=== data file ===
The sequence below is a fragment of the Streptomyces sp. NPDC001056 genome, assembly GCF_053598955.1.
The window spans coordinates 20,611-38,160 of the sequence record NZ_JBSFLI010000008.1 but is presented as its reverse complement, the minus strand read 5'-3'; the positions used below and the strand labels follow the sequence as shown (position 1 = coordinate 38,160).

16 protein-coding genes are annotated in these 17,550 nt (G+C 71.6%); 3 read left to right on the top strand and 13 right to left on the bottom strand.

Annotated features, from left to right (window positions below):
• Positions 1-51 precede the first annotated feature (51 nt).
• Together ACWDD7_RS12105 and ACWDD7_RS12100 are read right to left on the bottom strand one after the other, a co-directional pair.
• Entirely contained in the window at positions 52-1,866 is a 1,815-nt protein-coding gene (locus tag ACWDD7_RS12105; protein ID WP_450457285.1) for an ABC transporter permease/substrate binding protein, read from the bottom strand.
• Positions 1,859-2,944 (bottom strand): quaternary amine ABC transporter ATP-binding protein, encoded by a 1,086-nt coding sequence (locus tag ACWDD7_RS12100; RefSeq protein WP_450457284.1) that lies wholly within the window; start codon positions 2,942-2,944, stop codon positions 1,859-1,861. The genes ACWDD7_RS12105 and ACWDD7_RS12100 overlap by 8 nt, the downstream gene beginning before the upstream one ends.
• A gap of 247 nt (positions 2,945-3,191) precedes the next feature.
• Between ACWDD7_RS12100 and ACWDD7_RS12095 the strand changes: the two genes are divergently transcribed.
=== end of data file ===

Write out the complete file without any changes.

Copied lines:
The sequence below is a fragment of the Streptomyces sp. NPDC001056 genome, assembly GCF_053598955.1.
The window spans coordinates 20,611-38,160 of the sequence record NZ_JBSFLI010000008.1 but is presented as its reverse complement, the minus strand read 5'-3'; the positions used below and the strand labels follow the sequence as shown (position 1 = coordinate 38,160).

16 protein-coding genes are annotated in these 17,550 nt (G+C 71.6%); 3 read left to right on the top strand and 13 right to left on the bottom strand.

Annotated features, from left to right (window positions below):
• Positions 1-51 precede the first annotated feature (51 nt).
• Together ACWDD7_RS12105 and ACWDD7_RS12100 are read right to left on the bottom strand one after the other, a co-directional pair.
• Entirely contained in the window at positions 52-1,866 is a 1,815-nt protein-coding gene (locus tag ACWDD7_RS12105; protein ID WP_450457285.1) for an ABC transporter permease/substrate binding protein, read from the bottom strand.
• Positions 1,859-2,944 (bottom strand): quaternary amine ABC transporter ATP-binding protein, encoded by a 1,086-nt coding sequence (locus tag ACWDD7_RS12100; RefSeq protein WP_450457284.1) that lies wholly within the window; start codon positions 2,942-2,944, stop codon positions 1,859-1,861. The genes ACWDD7_RS12105 and ACWDD7_RS12100 overlap by 8 nt, the downstream gene beginning before the upstream one ends.
• A gap of 247 nt (positions 2,945-3,191) precedes the next feature.
• Between ACWDD7_RS12100 and ACWDD7_RS12095 the strand changes: the two genes are divergently transcribed.